Following the widely publicized and popular Egypt Economic Development Conference (EEDC) in mid-March, a raft of media articles were published lauding the new, ambitious and reform-heavy Egyptian economy.
While nearly $40 billion of private and public sector investment deals were signed over the course of the conference, the EEDC did more to legitimize the Egyptian economy and political leadership than anything else. Five years of revolution, civil unrest, military rule and a rotating cast of politicians and generals crippled the economy and many Egyptians lost confidence in the leadership. Now, Abdel Fattah el-Sisi, the president since 2014 and a peaceful, economically minded leader, appears to finally have the backing both of his people and those of international importance.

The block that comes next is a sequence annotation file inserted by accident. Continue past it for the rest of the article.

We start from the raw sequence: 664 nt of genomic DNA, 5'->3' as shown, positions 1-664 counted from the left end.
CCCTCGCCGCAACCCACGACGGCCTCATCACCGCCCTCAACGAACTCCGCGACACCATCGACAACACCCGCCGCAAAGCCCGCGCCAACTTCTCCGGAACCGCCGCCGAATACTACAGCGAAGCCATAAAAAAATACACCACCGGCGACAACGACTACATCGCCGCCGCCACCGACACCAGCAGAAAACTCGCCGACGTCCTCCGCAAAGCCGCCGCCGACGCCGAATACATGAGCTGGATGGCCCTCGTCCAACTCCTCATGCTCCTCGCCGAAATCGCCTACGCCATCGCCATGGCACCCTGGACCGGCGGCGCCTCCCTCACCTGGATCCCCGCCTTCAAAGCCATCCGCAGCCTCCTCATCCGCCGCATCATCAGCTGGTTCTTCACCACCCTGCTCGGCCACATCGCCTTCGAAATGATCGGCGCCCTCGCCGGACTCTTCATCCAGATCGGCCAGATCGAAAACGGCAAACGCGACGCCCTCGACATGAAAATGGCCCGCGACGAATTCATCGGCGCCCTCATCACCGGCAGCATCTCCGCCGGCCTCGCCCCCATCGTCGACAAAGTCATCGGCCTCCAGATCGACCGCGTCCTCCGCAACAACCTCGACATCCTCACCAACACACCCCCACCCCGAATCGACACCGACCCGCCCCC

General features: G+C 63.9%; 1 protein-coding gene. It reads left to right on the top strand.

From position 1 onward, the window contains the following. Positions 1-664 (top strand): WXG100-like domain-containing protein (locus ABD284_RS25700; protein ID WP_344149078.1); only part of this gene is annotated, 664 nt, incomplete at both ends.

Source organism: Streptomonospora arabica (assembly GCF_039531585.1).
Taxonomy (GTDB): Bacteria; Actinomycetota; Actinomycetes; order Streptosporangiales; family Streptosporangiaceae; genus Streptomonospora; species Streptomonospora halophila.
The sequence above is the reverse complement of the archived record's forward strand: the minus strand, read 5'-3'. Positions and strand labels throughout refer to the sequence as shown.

In his closing speech, el-Sisi could be heard leading chants of, “Love live Egypt!” as hundreds celebrated the economic injections in the streets. In all, 22 heads of state and more than 3,500 delegates attended, making it the largest event that the organizers, Richard Attias & Associates, who also have organized the World Economic Forum, had ever seen. Billions worth of deals to the energy and real estate sectors, intended to eliminate blackouts, stabilize electrical systems and begin the construction of a new Egyptian capital, will go some way to pulling Egypt out of its economic crisis.